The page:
Investors sit in front of a screen showing market movements in a stock firm in Hangzhou, eastern China’s Zhejiang province, on Wednesday. China’s benchmark Shanghai stock index was down more than 4.5 per cent by mid-morning as additional government moves failed to shore up the tumbling market, and contagion began to spread elsewhere. — Getty Images
Photograph by: STR , AFP/Getty Images
Despite the current turmoil in the Chinese stock market, experts are wagering that real estate in B.C. will be insulated from its effects in the short term.
It’s been three weeks since China’s most prominent exchange, the Shanghai stock index, reached a 52-week high of 5,178.19, then began a sharp descent to close at 3,507.19 on Wednesday. But analysts say B.C. shouldn’t expect the slide to shake up the local housing market any time soon.
Yves Tiberghien, director of the University of B.C.’s Institute of Asian Research, said that because the market surged only recently — about 150 per cent over the past year — most investors who’ve diversified into Canadian real estate didn’t lose wealth as the market plummeted.
“Anyone who has been in the stock market in China more than three months is still sitting on profit,” he said. “And so the big real-estate companies or private entrepreneurs or officials who are taking money out — all those are not ‘new-new’ rich — they’re people who have been sitting on money for a while.”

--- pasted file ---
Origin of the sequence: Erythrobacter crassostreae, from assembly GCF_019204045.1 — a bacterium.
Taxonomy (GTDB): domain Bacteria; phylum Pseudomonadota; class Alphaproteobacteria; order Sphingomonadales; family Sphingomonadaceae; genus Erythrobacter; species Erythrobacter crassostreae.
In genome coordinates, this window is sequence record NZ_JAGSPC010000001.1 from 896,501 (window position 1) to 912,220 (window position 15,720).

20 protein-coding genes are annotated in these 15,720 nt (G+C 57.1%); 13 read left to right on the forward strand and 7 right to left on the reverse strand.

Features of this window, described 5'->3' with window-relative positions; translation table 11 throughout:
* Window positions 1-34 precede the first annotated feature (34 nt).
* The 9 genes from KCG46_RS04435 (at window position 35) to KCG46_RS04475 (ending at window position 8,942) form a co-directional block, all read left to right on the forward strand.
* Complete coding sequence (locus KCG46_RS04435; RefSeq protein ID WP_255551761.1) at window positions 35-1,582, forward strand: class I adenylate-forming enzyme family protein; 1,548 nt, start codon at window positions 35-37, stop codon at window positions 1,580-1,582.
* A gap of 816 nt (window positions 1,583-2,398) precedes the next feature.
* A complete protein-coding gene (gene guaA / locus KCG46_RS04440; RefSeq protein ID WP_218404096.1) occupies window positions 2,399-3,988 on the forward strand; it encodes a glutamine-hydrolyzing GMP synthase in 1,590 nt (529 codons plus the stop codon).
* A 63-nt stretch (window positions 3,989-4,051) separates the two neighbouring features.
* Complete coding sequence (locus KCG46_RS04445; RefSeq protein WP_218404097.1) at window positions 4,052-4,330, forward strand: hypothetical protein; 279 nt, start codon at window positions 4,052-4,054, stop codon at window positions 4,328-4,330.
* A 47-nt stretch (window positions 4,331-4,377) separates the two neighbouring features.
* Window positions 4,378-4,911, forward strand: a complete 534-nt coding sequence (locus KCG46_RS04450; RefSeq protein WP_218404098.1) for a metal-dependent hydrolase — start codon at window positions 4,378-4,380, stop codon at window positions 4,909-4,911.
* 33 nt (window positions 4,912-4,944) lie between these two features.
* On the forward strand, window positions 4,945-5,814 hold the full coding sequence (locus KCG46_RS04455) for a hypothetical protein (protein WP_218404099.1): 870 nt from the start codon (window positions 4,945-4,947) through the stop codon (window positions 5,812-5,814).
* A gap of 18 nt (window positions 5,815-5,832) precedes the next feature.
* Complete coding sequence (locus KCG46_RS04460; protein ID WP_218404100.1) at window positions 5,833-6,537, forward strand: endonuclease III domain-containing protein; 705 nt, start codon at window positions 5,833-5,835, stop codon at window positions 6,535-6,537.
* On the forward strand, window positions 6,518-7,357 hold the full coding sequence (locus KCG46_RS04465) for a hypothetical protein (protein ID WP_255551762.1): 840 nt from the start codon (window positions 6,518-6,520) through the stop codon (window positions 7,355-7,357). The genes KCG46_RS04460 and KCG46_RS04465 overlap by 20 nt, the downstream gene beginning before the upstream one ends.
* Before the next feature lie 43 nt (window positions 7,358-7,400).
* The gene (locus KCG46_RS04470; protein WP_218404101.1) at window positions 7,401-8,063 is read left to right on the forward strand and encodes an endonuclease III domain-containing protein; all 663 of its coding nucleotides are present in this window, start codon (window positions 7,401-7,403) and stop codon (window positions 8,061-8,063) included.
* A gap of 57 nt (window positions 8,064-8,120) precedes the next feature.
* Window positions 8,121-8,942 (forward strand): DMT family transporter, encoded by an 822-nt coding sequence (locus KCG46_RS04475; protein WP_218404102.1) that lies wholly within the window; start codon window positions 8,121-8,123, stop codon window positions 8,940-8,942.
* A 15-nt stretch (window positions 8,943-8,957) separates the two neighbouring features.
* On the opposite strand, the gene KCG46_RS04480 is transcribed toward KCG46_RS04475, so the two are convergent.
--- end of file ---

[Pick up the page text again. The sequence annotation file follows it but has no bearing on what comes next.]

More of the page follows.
Eva Busza, vice-president of research and programs at the Asia Pacific Foundation of Canada, said research suggests that 80 per cent of the investors in China’s stock market are retail investors, smaller “mom-and-pop” companies, many who only recently began buying up stock by borrowing from brokers.
Busza said a lack of data about the profile of Chinese investors diversifying into Canadian real estate makes it challenging to draw conclusions, but she also said it seems such investors were already wealthy and not from the working or middle class.
“The likelihood is that the impact on Vancouver real estate would be pretty minimal because the people who are investing in China are unlikely to be the ones who have the kind of assets to be able to be investing in Canada and Vancouver,” she said. “It’s probably a very different set of investors, so it’s not likely to have an immediate impact.”
Tsur Sommerville, director of UBC’s Centre for Urban Economics and Real Estate, called the stock market’s boom and bust “a classic bubble that is completely disconnected” from the Chinese economy.
”I think the capital outflows you’ve seen from China that have affected aspects of our real-estate market — and immigration from China of people from wealth — are not things that are going to be affected by turns one way or the other in the Chinese economy,” he said. “They’re going to be much more sensitive to the ability of people to leave China and the ability of money to leave China.”
Robin Wiebe, a senior economist at the Conference Board of Canada, monitored links between China’s economy and Vancouver’s housing market in 2014.
His research looked at three variables in Vancouver’s housing market — growth rate of resale prices, housing starts and resale or sale volumes — and revealed all three were statistically related to China’s gross domestic product, a “proxy” for wealth, he said.
“If the damage or downturn in the stock market in China is relatively well-contained then I wouldn’t expect an outflow of wealth from Vancouver or the Pacific Rim, based on what I’ve seen so far,” he said. “It’s only when it really gets to be a big economic problem that the expatriates might start withdrawing their money from Vancouver housing ... but so far I just don’t see it.”
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